Tips For Protecting Your Credit Over Joint Debts In A Divorce
If you are getting divorced and have debts in both of your names, you may need to talk to your lawyer about this to ensure the debts are paid and split properly. While you may both end up responsible for paying half the debts, keeping them in joint accounts is not a wise option. This could end up ruining your credit, if your ex-spouse does not keep up with his or her end of the bargain. Here are four tips to help you avoid credit issues because of joint debt.
Insist On Selling Things To Pay Off The Debts
If you and your spouse have cash on hand, or if you mutually own assets of value, you may want to insist on selling the assets and using the cash to pay off the joint debts. By doing this, the debts will be paid off, and you will not have to worry about your ex-spouse paying his or her portion of the debts.
Get Loans To Pay Off The Debt
When a couple does not have enough cash to pay off debts, or have assets to sell, they could each apply for personal loans. These loans would not be jointly owned, though. Each spouse would have to get his or her own loan. The proceeds could then be used to repay the joint debts, and each spouse would only be responsible for his or her own personal loan afterwards.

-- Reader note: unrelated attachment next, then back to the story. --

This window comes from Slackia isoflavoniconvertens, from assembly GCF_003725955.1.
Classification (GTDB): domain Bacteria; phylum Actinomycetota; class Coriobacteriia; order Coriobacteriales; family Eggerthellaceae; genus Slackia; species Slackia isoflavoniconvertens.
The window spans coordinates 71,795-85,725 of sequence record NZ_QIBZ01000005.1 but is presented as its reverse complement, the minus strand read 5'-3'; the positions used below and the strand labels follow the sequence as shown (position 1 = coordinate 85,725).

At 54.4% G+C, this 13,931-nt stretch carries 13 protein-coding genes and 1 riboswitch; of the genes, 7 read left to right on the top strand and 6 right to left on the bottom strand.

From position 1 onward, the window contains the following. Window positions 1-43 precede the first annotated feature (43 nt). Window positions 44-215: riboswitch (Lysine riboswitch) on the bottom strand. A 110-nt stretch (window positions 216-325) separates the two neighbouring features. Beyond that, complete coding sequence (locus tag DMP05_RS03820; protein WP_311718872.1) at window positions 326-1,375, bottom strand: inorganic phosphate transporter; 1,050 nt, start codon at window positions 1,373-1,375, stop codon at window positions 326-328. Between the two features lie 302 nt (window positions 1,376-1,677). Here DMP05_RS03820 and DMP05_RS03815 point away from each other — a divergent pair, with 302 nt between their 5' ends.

Close All Accounts
The third thing to do no matter how you choose to handle your joint debts is to close all joint accounts when the divorce proceedings begin. When you close the accounts, the balances will remain; however, neither spouse will be able to rack up further debts with these joint accounts.
Ask For An Indemnification Clause On Remaining Debts
If there is no way to pay off all joint debts completely before the divorce is through, you can ask your lawyer to include indemnification clauses on your divorce decree. An indemnification clause is used to state which spouse is responsible to pay a joint debt. While this will not hold up with your creditors, you could always take your spouse back to court if he or she does not follow through with it.
Keeping your credit in good standing is important for many reasons, but it can be hard after a divorce. If you are worried about this issue, talk to your divorce attorney to find out if there are other steps you can take to protect yourself and your credit.
Speak with a law firm like Bray & Johnson Law Firm for more information.